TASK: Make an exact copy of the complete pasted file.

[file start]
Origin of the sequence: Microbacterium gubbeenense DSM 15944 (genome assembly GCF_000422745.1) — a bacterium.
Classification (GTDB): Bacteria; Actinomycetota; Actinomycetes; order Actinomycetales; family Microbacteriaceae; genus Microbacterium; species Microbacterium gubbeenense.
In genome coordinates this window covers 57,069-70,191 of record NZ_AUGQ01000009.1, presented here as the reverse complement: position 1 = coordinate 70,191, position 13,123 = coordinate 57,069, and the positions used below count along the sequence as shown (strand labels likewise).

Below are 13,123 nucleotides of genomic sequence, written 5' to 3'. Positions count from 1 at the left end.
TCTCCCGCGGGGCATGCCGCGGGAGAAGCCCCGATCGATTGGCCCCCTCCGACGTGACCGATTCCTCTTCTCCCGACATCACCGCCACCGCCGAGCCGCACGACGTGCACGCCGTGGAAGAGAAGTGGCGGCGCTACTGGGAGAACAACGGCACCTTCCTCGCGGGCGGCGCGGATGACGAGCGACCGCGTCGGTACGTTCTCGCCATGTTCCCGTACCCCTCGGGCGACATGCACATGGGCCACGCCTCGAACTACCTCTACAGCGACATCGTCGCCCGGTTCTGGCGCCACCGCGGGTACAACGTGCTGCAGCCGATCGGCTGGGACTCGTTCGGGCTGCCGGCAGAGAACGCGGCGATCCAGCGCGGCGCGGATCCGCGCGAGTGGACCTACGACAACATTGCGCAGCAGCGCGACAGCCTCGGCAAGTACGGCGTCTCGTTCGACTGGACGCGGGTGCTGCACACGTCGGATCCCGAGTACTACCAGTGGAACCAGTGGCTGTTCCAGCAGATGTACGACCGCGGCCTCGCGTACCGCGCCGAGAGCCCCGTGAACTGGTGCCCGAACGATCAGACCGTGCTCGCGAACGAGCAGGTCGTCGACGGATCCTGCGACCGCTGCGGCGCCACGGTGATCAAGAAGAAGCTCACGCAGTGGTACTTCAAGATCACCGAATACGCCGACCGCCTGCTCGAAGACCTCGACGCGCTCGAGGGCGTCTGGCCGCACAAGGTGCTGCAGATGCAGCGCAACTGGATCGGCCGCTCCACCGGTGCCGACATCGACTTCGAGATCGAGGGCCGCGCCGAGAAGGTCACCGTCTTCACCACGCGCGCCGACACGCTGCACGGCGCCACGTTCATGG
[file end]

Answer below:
Origin of the sequence: Microbacterium gubbeenense DSM 15944 (genome assembly GCF_000422745.1) — a bacterium.
Classification (GTDB): Bacteria; Actinomycetota; Actinomycetes; order Actinomycetales; family Microbacteriaceae; genus Microbacterium; species Microbacterium gubbeenense.
In genome coordinates this window covers 57,069-70,191 of record NZ_AUGQ01000009.1, presented here as the reverse complement: position 1 = coordinate 70,191, position 13,123 = coordinate 57,069, and the positions used below count along the sequence as shown (strand labels likewise).

Below are 13,123 nucleotides of genomic sequence, written 5' to 3'. Positions count from 1 at the left end.
TCTCCCGCGGGGCATGCCGCGGGAGAAGCCCCGATCGATTGGCCCCCTCCGACGTGACCGATTCCTCTTCTCCCGACATCACCGCCACCGCCGAGCCGCACGACGTGCACGCCGTGGAAGAGAAGTGGCGGCGCTACTGGGAGAACAACGGCACCTTCCTCGCGGGCGGCGCGGATGACGAGCGACCGCGTCGGTACGTTCTCGCCATGTTCCCGTACCCCTCGGGCGACATGCACATGGGCCACGCCTCGAACTACCTCTACAGCGACATCGTCGCCCGGTTCTGGCGCCACCGCGGGTACAACGTGCTGCAGCCGATCGGCTGGGACTCGTTCGGGCTGCCGGCAGAGAACGCGGCGATCCAGCGCGGCGCGGATCCGCGCGAGTGGACCTACGACAACATTGCGCAGCAGCGCGACAGCCTCGGCAAGTACGGCGTCTCGTTCGACTGGACGCGGGTGCTGCACACGTCGGATCCCGAGTACTACCAGTGGAACCAGTGGCTGTTCCAGCAGATGTACGACCGCGGCCTCGCGTACCGCGCCGAGAGCCCCGTGAACTGGTGCCCGAACGATCAGACCGTGCTCGCGAACGAGCAGGTCGTCGACGGATCCTGCGACCGCTGCGGCGCCACGGTGATCAAGAAGAAGCTCACGCAGTGGTACTTCAAGATCACCGAATACGCCGACCGCCTGCTCGAAGACCTCGACGCGCTCGAGGGCGTCTGGCCGCACAAGGTGCTGCAGATGCAGCGCAACTGGATCGGCCGCTCCACCGGTGCCGACATCGACTTCGAGATCGAGGGCCGCGCCGAGAAGGTCACCGTCTTCACCACGCGCGCCGACACGCTGCACGGCGCCACGTTCATGG